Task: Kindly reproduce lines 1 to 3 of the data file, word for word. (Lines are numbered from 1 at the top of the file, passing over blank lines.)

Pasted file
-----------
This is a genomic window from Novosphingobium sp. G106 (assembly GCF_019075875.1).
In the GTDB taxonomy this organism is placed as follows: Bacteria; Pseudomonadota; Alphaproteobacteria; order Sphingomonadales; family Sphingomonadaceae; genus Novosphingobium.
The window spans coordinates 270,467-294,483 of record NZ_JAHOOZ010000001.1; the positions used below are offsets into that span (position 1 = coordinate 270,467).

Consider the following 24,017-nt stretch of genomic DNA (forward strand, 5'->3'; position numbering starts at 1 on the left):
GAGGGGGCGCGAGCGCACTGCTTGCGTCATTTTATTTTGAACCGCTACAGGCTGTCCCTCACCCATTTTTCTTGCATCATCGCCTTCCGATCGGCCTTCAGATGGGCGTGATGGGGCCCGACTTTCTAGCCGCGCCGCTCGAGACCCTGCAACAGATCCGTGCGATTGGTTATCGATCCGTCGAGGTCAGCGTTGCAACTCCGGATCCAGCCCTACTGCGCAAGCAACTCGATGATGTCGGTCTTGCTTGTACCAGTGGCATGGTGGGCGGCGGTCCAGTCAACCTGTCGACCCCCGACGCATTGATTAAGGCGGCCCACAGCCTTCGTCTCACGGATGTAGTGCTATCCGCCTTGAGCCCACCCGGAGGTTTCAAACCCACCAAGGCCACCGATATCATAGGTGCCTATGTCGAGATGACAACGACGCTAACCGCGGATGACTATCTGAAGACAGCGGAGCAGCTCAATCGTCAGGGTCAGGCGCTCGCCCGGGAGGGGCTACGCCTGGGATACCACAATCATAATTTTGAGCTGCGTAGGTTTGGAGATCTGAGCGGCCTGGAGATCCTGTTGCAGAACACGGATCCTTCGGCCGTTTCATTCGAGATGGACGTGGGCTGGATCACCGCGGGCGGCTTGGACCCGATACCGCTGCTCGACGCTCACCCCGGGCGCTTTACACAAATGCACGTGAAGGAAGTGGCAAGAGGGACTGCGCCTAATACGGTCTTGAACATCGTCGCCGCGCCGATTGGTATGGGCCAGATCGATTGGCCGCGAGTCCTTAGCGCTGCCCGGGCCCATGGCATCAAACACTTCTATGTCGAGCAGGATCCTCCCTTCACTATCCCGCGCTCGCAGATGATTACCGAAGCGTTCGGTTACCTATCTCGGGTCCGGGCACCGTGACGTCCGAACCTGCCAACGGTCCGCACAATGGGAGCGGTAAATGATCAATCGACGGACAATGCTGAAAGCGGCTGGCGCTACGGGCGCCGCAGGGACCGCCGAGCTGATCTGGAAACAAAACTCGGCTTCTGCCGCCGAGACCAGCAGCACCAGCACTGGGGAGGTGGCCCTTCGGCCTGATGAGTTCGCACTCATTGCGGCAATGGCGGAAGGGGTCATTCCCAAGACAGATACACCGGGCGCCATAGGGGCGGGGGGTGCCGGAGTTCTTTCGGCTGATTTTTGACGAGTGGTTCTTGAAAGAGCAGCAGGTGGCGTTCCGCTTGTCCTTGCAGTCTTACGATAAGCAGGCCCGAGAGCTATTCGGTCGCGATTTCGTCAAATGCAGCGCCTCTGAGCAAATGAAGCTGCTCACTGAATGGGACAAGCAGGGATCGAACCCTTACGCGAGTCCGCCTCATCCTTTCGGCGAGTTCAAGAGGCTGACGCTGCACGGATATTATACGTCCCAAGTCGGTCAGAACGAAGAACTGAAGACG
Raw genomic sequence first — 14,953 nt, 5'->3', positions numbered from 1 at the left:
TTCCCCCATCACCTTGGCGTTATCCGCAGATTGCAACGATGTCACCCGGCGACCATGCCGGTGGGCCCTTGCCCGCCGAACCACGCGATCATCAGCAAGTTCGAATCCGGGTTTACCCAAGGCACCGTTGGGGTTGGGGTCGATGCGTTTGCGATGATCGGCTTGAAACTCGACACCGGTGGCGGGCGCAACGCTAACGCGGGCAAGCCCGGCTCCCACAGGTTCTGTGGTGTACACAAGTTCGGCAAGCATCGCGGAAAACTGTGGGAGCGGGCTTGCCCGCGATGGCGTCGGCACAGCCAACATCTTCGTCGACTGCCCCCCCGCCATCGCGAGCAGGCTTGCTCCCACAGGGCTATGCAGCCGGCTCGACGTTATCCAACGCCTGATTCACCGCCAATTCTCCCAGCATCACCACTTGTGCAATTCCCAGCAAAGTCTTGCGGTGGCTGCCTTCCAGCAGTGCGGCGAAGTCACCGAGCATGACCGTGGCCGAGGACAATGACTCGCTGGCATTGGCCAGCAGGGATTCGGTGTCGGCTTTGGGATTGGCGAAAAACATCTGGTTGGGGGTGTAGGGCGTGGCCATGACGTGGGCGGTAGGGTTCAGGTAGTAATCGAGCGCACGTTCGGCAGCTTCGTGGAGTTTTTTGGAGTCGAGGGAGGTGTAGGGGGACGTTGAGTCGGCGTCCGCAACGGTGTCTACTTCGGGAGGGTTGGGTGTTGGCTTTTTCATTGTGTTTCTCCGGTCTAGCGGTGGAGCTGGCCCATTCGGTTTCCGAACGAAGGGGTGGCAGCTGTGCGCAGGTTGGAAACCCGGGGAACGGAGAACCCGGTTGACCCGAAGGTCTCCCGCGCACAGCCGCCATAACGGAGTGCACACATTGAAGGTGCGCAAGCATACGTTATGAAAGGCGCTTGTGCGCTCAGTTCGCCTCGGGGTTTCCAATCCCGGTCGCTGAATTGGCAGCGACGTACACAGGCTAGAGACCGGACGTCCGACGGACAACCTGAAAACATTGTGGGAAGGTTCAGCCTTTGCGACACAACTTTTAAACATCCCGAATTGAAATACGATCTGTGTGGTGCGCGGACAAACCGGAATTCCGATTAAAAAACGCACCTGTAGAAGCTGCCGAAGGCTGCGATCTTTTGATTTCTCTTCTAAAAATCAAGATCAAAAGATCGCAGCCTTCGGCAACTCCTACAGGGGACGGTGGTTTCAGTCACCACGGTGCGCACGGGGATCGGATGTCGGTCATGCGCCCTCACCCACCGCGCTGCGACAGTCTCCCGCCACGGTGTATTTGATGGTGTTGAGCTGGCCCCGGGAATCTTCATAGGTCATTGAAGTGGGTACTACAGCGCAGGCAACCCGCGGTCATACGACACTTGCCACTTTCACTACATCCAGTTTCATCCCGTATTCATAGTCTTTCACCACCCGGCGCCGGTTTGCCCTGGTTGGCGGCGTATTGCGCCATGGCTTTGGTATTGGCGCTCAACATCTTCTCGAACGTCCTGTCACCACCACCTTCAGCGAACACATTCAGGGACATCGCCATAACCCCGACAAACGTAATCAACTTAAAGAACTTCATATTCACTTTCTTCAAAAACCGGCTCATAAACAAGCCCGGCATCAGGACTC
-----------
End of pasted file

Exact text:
This is a genomic window from Novosphingobium sp. G106 (assembly GCF_019075875.1).
In the GTDB taxonomy this organism is placed as follows: Bacteria; Pseudomonadota; Alphaproteobacteria; order Sphingomonadales; family Sphingomonadaceae; genus Novosphingobium.
The window spans coordinates 270,467-294,483 of record NZ_JAHOOZ010000001.1; the positions used below are offsets into that span (position 1 = coordinate 270,467).